Century of Farm Power Exhibition JANUARY 2000

| September/October 2000


View of the exhibition with the exhibits in place.

Cottage Crosshouse, by Kilmarnock Scotland KA2 OBG

A group of Scottish vintage enthusiasts in January 1999 were lamenting about the poor season they had in 1998. Many events had been either canceled or decimated by a summer with record rainfalls.

A suggestion was made that to celebrate the Millennium an indoor exhibition should be organized. Twenty-three vintage clubs from Scotland and northern England got together and formed the Millennium Farm Power Association. An executive committee of ten people were elected to organize what turned out to be the largest exhibition of its kind ever to be held in the United Kingdom.

The Royal Highland and Agricultural Society of Scotland granted us the use of their exhibition hall which had a total floor space of 6,000 square meters, at a reduced rental. The National Millennium Fund donated $7,500 US to fund the initial costs. The Tractor and Machinery Magazine became a sponsor with advertising and awards for a tractor concours competition. Together with various donations from other sources, this covered our setup costs of over $20,000. It was decided that all the profit would be donated to The Royal Agricultural Scottish Benevolent Institution, a charity which assists country people who have fallen on hard times.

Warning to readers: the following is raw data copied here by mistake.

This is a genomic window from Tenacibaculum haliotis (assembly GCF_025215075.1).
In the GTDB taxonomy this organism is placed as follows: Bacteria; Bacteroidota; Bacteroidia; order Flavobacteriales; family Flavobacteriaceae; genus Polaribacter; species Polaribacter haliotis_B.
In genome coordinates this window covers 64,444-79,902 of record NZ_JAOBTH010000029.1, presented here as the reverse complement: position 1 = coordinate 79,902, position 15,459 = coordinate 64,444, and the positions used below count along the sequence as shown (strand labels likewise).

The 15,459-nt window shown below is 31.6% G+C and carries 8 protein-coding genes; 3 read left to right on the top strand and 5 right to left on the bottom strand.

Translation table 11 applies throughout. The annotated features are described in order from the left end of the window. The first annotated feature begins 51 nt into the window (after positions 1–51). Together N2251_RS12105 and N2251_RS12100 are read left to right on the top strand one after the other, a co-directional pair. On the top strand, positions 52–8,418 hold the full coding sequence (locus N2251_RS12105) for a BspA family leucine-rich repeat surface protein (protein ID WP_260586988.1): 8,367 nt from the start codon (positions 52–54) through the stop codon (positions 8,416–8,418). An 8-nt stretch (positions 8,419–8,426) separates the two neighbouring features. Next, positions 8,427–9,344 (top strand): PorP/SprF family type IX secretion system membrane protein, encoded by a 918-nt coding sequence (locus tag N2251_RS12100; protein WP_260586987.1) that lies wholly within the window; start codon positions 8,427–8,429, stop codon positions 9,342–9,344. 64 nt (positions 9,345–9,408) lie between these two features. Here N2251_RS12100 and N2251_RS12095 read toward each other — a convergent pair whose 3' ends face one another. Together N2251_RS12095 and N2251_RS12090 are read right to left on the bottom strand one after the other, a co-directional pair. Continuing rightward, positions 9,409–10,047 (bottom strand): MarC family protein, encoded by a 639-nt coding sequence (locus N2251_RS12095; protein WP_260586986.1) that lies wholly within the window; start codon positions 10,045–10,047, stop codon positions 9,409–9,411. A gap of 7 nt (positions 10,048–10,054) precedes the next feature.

A decision was taken that one tractor of every make and model which had ever worked in Scotland should be invited to attend. One hundred and fifty owners of those machines accepted the invitation to take part, the oldest machine being the 1902 British-built Ivel. Next in line was a 1917 International Mogul. Completing the line was another range of 50 exhibits of threshing machinery, balers and the latest material handlers together with the most modern tractors available. The rest of the floor space was filled with vintage exhibits of all kinds, including an 1897 Murchland milking machine and a 1903 Melvin water engine which operated a church organ in Edinburgh.

The 1902 Ivel owned by John E. Moffitt. Believed to be the oldest tractor in preservation in the UK.